HC Deb 22 May 1974 vol 874 cc366-8
11 . Mr. Hooley

asked the Secretary of State for Foreign and Commonwealth Affairs if he can now say what proposals Her Majesty's Government will be making to the United Nations Law of the Sea Conference with a view to safeguarding the interests of developing nations.

Mr. Ennals

We have been keeping the interests of developing nations in mind in considering all aspects of Her Majesty's Government's policy at the conference.

Mr. Hooley

Does my hon. Friend agree that if the rich, powerful maritime countries such as Britain, the United States, France and Japan press their interests at the conference to the exclusion of the interests of the developing countries it could result in a dangerous confrontation with the Third World? Does my hon. Friend agree that the Third World might retaliate in these circumstances with the weapons it used recently?

Mr. Ennals

We shall seek to ensure that there is no such confrontation. The Law of the Sea Conference must proceed by consensus and any proposals which are adopted must have the broad support of all groups of State, including the developing nations. Her Majesty's Government will be seeking to promote that consensus on each of the many important issues that are to be considered.

Mr. Brewis

Would it not be better if we tried to concert our negotiating position with our EEC partners, in particular about ways in which we can help the developing world in relation to the sea bed?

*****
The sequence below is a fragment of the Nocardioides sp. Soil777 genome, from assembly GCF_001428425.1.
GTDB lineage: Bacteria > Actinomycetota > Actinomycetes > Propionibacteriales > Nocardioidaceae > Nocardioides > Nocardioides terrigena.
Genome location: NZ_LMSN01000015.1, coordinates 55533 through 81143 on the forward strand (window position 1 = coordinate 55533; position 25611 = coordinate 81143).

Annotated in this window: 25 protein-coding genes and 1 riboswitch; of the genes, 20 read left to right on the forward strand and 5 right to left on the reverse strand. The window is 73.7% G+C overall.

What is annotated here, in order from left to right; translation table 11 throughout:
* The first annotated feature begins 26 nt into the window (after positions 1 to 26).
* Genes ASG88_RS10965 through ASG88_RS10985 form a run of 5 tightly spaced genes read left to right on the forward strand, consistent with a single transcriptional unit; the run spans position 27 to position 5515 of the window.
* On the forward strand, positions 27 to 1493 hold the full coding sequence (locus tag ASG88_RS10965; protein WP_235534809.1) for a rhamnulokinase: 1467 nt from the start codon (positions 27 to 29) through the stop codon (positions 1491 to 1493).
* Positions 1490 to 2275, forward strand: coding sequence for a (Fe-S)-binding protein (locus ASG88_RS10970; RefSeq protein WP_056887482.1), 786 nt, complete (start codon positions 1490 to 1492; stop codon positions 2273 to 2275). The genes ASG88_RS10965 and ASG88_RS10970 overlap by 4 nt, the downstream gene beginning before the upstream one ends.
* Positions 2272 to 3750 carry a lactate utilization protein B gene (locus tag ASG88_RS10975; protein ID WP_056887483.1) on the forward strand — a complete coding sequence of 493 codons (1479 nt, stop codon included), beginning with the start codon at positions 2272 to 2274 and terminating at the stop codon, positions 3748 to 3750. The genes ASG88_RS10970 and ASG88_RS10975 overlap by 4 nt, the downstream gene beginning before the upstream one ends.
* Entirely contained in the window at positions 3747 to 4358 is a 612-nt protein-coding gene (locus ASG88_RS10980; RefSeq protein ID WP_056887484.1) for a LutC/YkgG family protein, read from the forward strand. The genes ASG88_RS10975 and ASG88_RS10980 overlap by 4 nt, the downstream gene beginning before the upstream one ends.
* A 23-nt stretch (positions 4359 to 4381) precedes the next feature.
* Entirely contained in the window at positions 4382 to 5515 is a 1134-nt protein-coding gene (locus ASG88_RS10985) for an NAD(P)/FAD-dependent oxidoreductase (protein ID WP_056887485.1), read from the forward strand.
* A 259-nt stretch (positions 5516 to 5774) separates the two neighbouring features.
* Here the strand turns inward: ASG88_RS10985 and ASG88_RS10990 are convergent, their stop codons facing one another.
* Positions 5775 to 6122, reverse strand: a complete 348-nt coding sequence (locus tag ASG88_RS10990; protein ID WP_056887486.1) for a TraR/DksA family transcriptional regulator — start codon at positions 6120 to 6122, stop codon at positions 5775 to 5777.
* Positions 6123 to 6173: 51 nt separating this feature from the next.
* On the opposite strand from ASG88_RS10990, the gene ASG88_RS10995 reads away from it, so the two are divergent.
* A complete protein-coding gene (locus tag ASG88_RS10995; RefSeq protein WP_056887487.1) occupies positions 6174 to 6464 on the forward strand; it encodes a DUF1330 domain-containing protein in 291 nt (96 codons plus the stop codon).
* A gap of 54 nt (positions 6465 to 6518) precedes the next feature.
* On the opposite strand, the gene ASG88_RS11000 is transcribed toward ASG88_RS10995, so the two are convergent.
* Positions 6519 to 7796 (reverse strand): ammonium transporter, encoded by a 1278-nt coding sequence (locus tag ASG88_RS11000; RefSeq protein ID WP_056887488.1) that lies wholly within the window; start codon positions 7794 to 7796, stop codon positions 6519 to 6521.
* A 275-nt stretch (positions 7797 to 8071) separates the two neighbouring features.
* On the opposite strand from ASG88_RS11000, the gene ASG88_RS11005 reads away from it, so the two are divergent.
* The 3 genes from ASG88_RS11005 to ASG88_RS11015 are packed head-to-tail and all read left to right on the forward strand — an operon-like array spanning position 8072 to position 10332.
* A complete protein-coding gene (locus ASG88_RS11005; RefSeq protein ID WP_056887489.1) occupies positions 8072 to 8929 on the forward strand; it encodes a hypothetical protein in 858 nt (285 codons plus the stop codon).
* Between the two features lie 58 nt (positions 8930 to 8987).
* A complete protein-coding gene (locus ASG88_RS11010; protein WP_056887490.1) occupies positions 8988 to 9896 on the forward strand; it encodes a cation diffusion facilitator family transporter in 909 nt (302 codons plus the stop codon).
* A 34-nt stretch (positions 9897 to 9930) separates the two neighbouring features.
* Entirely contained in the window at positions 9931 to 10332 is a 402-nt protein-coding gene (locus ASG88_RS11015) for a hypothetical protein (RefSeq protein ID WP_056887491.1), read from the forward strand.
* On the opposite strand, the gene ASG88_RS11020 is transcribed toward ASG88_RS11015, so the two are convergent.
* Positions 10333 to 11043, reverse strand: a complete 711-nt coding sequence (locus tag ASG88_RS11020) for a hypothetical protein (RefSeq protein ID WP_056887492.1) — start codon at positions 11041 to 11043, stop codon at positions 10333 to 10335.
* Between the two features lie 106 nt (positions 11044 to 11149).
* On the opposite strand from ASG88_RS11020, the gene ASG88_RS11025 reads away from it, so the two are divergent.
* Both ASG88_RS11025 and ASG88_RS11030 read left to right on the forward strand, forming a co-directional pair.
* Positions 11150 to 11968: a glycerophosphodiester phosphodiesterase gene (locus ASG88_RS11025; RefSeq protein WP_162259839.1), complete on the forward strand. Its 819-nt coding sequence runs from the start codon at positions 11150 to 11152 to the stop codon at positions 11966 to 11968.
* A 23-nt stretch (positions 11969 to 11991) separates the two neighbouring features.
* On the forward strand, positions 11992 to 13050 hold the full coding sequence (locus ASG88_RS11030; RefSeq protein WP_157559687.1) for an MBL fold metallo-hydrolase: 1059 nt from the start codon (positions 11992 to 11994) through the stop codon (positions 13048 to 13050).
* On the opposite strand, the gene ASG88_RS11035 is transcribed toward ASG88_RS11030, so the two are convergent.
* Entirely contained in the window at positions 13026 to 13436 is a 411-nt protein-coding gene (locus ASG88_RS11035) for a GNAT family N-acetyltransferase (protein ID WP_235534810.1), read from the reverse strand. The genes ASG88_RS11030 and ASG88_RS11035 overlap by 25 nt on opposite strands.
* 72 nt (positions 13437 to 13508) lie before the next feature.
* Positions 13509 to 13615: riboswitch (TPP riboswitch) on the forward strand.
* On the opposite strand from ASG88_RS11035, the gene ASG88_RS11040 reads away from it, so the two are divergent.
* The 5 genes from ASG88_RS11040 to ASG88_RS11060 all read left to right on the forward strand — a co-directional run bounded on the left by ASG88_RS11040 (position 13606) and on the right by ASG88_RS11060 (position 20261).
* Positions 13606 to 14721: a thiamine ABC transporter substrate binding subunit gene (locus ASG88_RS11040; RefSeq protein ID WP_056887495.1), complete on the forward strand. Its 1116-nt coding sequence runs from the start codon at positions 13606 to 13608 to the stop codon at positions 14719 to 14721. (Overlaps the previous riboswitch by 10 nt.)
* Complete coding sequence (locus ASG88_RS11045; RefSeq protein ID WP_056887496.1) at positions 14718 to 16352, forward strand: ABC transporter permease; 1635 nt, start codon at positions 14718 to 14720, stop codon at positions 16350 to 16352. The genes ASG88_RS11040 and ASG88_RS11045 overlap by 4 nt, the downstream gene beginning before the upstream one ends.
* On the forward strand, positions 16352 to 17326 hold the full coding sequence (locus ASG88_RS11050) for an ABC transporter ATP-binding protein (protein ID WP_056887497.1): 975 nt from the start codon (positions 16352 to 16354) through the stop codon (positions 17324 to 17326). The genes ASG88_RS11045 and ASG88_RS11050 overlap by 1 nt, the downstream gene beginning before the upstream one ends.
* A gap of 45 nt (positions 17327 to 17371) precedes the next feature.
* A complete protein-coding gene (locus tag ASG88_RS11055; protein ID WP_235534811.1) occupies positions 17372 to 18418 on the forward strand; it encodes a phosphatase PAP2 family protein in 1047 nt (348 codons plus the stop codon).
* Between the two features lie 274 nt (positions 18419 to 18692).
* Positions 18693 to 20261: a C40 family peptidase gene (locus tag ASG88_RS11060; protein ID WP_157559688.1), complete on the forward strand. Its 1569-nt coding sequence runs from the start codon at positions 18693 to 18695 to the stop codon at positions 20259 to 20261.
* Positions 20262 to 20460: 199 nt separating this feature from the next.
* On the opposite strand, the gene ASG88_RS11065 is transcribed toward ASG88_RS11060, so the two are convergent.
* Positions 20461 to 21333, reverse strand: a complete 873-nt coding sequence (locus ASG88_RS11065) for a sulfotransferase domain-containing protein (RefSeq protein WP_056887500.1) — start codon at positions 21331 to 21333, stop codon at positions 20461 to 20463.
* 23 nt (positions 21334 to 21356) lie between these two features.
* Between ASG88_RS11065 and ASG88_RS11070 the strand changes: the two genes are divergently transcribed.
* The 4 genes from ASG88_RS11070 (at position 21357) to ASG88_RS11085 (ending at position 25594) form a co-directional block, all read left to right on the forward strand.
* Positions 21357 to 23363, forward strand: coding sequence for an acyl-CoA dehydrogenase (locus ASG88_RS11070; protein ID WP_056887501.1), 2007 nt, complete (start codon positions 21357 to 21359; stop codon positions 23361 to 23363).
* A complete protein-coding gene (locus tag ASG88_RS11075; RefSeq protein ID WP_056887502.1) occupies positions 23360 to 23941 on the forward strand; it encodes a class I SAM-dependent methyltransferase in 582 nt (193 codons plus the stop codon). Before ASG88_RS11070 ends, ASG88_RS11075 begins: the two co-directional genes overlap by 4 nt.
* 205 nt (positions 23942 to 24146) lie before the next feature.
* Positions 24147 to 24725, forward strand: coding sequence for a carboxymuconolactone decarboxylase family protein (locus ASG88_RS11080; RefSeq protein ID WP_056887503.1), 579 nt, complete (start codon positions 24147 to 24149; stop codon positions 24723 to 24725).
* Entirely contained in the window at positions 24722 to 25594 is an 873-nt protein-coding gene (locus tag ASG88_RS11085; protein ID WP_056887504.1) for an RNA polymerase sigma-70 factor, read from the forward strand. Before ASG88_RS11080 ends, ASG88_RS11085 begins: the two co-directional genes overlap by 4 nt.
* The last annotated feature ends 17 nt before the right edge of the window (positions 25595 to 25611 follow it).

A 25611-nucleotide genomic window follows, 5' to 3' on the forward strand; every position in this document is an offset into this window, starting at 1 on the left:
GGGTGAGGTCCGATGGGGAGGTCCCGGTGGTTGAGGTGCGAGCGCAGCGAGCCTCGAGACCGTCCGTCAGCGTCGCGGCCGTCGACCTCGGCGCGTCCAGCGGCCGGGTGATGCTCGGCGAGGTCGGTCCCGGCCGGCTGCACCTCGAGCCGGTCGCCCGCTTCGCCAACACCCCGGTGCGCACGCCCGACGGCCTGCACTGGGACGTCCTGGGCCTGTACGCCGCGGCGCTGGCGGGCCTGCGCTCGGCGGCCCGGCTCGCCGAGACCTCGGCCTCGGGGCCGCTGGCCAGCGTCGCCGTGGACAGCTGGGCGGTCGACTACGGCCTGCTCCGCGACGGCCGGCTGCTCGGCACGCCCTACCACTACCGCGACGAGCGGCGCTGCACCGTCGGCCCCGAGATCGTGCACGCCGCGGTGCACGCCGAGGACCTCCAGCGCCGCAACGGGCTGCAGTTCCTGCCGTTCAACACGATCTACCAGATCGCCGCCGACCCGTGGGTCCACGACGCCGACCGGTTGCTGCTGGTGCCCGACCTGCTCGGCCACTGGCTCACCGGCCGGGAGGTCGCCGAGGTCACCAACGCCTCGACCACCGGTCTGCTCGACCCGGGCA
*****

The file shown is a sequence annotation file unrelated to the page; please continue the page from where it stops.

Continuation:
Mr. Ennals

There has been a great deal of consultation with our colleagues in the EEC and with other countries which may have wide interests in various aspects of the conference. There was a wide degree of consultation internationally as well as nationally at the seminar which took place last week.

Mr. Douglas Henderson

Will the Minister confirm that the interests of the Scottish fishing community and of Scotland's oil will be properly represented at the conference? Will he give an undertaking that a White Paper will be published on the Government's proposals, for discussion and debate in this House before the conference opens?

Mr. Ennals

I repeat the assurance I gave at the seminar last week that Scot- tish interests will be strongly represented by our delegation at the conference. All aspects of the fishing industry, as well as other economic interests, will be represented. I am considering whether it would be an advantage not necessarily to publish a White Paper but in some way to make a statement outlining the Government's policies in advance of the conference itself.

Mr. Tinn

Another part of my hon. Friend's contribution to the seminar was very much to be welcomed. It was the part in which he stressed the necessity of avoiding the sort of nationalist conflict over ocean resources which has caused so much misery in the past over resources on land. Will my hon. Friend ensure that this broader, longer-term and more generous approach is not entirely submerged by the various narrow, selfish and, perhaps, short-term claims and interests which have been urged upon him?

Mr. Ennals

At the conference we must balance up the way we represent the interests of British fisheries, oil, shipping, and so on, and the ways in which we meet the natural needs of the developing countries. Certainly the Government fully accept the terms of resolution 2749 (XXV) passed at the United Nations Assembly on 17th December 1970, which, among its other recommendations, said that the exploration of the area of the sea bed beyond the limits of national jurisdiction and the exploitation of its resources should be carried out in such a way as to take into particular consideration the interests and needs of developing countries.